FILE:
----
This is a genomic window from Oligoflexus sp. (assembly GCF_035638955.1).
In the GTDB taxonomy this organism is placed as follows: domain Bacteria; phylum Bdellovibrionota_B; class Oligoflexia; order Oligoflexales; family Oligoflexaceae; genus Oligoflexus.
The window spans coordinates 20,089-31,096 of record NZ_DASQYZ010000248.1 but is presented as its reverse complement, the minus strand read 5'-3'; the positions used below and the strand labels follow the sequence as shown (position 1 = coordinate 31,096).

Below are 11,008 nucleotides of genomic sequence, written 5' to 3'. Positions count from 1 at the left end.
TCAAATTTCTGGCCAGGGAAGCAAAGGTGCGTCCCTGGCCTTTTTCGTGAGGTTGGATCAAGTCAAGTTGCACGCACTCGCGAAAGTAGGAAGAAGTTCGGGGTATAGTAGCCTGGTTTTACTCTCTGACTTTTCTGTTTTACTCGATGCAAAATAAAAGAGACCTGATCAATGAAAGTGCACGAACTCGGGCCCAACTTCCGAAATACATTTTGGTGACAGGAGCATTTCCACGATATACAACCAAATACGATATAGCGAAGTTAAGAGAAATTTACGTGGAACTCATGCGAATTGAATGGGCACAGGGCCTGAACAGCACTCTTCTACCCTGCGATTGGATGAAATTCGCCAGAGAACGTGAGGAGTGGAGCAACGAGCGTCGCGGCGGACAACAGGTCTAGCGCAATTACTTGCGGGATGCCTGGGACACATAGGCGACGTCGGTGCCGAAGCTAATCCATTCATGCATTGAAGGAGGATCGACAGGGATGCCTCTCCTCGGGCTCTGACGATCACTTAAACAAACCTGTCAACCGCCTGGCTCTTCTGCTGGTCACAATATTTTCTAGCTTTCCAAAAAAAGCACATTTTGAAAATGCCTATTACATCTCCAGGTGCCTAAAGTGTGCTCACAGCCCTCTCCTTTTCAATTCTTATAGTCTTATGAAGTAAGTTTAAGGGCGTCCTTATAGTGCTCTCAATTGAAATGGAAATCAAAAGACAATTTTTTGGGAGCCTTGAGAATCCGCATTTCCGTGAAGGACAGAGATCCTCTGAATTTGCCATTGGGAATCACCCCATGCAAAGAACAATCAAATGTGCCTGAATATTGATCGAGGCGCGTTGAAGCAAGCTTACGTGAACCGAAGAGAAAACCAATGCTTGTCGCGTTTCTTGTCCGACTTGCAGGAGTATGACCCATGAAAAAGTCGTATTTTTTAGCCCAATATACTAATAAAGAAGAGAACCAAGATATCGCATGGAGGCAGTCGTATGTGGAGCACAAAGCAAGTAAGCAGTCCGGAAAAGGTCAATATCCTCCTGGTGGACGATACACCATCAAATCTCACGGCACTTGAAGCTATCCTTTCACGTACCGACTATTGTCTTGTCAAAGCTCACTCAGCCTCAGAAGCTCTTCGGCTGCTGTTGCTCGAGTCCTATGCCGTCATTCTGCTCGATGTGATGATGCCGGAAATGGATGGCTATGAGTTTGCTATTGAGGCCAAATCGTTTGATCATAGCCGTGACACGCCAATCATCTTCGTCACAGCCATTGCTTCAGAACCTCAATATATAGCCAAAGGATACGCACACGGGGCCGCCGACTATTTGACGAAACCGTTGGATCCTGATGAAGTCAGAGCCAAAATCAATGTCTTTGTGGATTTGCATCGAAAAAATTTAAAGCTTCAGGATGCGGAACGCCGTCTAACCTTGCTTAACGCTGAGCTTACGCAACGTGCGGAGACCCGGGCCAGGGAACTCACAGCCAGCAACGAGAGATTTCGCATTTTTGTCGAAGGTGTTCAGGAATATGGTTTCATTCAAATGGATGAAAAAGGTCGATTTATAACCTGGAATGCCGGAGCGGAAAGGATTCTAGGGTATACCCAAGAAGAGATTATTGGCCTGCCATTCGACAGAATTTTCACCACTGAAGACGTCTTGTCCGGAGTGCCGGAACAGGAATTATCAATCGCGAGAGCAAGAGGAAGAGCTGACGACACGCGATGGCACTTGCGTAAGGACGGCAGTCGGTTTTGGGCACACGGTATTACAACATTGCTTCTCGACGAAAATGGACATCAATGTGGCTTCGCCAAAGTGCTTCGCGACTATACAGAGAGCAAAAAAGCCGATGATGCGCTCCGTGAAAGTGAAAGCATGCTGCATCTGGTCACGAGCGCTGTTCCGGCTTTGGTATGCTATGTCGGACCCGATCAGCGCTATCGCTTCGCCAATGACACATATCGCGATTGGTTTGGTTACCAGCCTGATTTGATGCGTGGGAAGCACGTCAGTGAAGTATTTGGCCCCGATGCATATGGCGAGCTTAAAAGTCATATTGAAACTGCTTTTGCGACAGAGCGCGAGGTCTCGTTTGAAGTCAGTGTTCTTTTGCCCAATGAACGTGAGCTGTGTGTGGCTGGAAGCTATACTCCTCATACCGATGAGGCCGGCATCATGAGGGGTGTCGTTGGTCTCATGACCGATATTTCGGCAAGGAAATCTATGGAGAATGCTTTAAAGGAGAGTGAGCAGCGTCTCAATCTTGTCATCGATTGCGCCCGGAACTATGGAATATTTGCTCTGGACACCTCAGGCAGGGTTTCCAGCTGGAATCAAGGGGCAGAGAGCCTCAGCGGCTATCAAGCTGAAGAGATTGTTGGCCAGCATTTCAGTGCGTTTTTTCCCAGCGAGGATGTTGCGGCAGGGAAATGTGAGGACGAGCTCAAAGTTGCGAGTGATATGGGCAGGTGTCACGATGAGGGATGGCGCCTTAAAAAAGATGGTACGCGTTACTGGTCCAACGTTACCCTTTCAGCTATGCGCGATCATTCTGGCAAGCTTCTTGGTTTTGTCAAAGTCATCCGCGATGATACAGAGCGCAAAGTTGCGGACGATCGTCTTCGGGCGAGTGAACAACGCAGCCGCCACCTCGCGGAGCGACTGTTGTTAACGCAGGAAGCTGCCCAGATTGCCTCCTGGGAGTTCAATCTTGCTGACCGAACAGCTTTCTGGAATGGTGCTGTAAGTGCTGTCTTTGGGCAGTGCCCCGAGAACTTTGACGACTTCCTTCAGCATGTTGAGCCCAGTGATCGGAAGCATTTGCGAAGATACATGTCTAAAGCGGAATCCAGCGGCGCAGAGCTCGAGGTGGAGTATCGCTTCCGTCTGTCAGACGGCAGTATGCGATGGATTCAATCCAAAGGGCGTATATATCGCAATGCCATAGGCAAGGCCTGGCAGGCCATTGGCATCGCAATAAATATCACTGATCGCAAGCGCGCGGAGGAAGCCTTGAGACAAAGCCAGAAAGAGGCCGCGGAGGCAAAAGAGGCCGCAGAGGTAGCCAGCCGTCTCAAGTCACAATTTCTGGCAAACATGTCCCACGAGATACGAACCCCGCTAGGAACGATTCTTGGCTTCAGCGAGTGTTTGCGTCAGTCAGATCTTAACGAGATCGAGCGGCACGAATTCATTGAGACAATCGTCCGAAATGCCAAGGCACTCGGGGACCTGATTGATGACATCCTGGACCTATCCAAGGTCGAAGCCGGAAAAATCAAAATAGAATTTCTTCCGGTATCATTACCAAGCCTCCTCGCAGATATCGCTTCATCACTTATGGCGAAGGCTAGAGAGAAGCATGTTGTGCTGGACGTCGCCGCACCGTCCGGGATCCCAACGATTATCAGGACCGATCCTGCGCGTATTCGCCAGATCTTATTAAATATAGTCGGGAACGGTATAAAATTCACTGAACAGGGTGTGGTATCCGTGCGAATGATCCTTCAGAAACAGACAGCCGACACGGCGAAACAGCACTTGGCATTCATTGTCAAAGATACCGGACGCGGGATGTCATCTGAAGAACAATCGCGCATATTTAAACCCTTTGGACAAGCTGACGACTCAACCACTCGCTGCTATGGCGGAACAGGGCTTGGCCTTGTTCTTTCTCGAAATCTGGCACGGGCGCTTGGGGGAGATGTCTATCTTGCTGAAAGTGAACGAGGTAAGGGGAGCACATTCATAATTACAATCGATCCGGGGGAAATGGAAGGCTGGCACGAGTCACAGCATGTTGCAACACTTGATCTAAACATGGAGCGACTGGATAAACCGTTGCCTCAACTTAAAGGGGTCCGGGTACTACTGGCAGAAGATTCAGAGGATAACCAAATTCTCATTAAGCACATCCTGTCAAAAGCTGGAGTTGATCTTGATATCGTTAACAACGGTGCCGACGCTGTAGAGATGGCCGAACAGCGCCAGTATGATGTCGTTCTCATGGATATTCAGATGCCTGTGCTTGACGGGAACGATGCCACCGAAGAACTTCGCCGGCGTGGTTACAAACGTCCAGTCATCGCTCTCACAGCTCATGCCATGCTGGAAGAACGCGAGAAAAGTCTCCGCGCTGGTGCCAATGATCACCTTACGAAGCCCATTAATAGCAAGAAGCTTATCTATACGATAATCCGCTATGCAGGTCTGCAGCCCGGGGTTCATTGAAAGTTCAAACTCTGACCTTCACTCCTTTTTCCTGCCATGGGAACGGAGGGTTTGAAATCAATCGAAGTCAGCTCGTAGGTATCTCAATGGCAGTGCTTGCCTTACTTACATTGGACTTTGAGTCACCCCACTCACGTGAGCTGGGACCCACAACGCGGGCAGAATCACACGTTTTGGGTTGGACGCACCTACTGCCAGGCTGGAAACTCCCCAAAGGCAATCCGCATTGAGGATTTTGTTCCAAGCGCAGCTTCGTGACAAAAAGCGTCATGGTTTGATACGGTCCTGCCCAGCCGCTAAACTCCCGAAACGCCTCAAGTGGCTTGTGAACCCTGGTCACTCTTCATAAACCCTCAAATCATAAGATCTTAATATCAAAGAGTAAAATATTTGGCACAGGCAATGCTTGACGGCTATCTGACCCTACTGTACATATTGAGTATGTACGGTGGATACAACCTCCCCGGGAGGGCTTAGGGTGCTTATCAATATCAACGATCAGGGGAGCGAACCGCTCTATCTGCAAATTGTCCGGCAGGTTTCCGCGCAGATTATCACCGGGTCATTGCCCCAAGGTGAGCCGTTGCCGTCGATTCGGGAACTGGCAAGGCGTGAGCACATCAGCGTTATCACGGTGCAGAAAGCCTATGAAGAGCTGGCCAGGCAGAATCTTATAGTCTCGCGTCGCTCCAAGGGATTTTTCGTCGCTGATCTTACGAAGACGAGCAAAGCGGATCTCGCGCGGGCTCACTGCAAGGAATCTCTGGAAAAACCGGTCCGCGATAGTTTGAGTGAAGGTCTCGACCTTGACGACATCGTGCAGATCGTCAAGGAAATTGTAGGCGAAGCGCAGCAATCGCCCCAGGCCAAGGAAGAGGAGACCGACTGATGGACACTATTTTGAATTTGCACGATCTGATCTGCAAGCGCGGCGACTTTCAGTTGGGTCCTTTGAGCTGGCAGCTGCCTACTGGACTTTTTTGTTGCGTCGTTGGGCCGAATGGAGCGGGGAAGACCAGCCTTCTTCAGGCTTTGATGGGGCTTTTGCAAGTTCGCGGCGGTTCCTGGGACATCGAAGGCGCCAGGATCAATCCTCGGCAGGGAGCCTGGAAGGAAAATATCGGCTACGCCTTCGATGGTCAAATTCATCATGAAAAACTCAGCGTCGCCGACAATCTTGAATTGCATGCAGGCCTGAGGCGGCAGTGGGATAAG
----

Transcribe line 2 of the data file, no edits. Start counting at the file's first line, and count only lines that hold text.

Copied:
In the GTDB taxonomy this organism is placed as follows: domain Bacteria; phylum Bdellovibrionota_B; class Oligoflexia; order Oligoflexales; family Oligoflexaceae; genus Oligoflexus.